A woman gets her hair done at a hairdresser in Milan, Italy. AP
My junior and senior years in high school were 1968 and 1969; five decades later, I can still remember some of the main events of that era: the assassinations of Martin Luther King and Robert F. Kennedy, the bombing of Cambodia, the Apollo 8 spaceflight that orbited the moon, and Woodstock, which I pleaded with my parents to let me attend. (They said no.)
In my personal life, I remember playing on the basketball team, buying my first car, working in my family’s corner grocery store and wishing I had the nerve to ask certain girls out on a date. Here’s what I don’t remember: the pandemic of 1968-1969.
And yet there was one. It was called the H3N2 virus — less formally, the Hong Kong flu — and it took a significant toll. The Centers for Disease Control and Prevention has estimated that 1 million people died worldwide, 100,000 in the US. Conditions in large US cities sound similar to what they’re going through now, with overwhelmed hospital workers, millions of people getting sick and the elderly most likely to die.
When I first read about this pandemic, I could scarcely believe I had missed it. According to a recent article in the Wall Street Journal, the virus wreaked havoc in Europe, with French manufacturers suffering severe disruptions and West German garbage collectors burying the dead because there weren’t enough undertakers. In the US, The New York Times reported, the Citadel had to suspend classes because 165 cadets came down with the virus. Absenteeism in Los Angeles schools rose as high as 25%. In Boston, where I would soon be headed to college, university infirmaries were said to be filled with ill students. Tallulah Bankhead was a prominent victim of the virus.
A quick search confirms that the Times had covered the pandemic at the time. But I didn’t read the Times when I was in high school, and even if I had, I might well have missed the coverage. Every article was buried well inside the paper.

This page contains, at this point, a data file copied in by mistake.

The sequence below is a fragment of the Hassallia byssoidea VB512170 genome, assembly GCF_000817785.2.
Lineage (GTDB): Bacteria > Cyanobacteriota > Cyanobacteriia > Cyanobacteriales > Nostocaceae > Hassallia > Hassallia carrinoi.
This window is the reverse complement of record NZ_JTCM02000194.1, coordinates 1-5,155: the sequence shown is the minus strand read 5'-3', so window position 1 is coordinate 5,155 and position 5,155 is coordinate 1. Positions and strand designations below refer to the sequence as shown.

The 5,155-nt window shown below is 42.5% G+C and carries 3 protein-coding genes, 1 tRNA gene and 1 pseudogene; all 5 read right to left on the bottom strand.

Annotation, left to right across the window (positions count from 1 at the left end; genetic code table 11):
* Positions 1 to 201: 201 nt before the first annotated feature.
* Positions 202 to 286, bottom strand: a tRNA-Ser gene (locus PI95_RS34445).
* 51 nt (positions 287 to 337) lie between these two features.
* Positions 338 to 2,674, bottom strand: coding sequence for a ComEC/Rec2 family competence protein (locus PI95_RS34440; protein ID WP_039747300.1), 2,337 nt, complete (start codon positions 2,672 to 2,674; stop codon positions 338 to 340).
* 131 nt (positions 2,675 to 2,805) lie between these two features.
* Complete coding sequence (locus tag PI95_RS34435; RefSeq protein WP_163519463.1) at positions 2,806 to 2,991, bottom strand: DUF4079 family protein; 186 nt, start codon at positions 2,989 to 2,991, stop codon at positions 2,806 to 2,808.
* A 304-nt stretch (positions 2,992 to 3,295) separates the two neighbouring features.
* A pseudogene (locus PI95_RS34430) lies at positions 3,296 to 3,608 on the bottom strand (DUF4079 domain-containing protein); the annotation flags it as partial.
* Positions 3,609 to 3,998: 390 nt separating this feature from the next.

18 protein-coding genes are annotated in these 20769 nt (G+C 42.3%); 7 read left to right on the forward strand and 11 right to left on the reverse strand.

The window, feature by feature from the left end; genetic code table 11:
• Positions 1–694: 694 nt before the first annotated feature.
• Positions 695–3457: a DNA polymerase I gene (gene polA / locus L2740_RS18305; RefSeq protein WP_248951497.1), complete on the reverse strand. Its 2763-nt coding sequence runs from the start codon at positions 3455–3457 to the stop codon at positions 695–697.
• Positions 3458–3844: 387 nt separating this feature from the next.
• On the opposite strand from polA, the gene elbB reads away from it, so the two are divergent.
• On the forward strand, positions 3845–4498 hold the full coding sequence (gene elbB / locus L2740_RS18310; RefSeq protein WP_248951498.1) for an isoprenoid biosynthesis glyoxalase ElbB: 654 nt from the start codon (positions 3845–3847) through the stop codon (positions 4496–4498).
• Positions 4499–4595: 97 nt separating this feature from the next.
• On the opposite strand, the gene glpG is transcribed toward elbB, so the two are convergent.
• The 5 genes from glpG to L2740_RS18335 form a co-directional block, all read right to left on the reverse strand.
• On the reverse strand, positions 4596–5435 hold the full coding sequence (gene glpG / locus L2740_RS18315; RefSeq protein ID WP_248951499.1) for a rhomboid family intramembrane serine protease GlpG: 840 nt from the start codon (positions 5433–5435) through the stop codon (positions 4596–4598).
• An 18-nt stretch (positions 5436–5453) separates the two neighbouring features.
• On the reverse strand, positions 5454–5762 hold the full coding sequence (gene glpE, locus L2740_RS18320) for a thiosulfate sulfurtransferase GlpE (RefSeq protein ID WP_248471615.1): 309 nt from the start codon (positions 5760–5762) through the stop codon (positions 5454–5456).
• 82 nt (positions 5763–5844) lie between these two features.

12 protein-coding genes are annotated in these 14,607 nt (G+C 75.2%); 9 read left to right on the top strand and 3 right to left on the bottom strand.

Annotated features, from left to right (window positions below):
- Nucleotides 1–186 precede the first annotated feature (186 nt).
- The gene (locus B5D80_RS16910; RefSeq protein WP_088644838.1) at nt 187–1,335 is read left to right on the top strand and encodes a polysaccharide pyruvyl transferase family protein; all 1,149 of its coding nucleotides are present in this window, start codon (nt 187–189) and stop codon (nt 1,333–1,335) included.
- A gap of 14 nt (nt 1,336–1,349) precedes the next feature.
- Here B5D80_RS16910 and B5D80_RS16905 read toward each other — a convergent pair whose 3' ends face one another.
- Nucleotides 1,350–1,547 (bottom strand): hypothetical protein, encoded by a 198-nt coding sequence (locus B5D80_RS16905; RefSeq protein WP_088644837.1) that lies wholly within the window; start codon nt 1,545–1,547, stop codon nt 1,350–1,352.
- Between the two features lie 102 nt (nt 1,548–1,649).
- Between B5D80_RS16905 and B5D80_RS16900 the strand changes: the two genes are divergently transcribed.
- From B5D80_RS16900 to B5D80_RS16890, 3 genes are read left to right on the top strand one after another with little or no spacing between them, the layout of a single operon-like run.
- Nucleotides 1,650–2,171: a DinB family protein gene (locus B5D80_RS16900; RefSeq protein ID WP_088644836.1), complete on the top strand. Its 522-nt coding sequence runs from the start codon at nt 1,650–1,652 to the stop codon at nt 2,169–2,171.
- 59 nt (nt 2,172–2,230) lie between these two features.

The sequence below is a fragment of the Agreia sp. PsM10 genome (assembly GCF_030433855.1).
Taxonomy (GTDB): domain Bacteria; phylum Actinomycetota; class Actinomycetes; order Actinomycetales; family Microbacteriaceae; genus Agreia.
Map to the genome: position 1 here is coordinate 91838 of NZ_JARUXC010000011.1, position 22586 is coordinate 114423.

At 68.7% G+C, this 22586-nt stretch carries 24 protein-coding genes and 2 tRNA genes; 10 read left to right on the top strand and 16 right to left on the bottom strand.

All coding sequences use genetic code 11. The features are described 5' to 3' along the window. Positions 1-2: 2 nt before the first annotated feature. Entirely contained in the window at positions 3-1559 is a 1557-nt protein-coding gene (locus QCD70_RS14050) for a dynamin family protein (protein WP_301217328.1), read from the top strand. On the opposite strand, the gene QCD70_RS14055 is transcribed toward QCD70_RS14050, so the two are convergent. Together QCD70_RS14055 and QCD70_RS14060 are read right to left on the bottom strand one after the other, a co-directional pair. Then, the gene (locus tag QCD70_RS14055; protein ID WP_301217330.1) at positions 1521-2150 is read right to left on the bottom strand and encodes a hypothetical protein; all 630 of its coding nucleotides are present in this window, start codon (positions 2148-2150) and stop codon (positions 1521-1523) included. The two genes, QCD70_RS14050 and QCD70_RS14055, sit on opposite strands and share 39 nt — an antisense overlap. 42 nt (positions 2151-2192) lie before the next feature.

I did read the Boston Globe, but it wasn’t exactly trumpeting the news either. I found a humour piece by Art Buchwald (“For pretty young ladies, the HKF can be your protection from drunken bosses at Christmas parties”). The news that the virus was officially an epidemic ran in a short wire-service article on Page 5. On New Year’s Eve, the Globe predicted that the flu might keep people indoors. Or maybe not: “Flu or not, there are many who won’t let anything stand in the way of celebrating the holiday.”
From our current perspective, with shelter-in-place rules in much of the country, the most striking thing about the contemporaneous accounts was the absence of any discussion of lockdowns or even social distancing. I saw a few photos of nurses and office workers wearing masks, but that apparently wasn’t mandated either.
Even the occasional school closings were one-offs; not a single state ordered that schools or businesses be closed en masse. The virus swept across the world, causing tens of millions of people to become sick — and killing nearly three times the number of people who have died so far of COVID-19 — and the world’s chief mitigation effort was to race to make a vaccine. By the time one was ready, the pandemic had largely fizzled out.
This pandemic, of course, will be indelibly seared in the memory of those who lived through it. It is the biggest story since 9/11, with the ever-rising number of cases and deaths dominating the news. Children who are now wearing masks, doing schoolwork online and staying indoors will never forget it.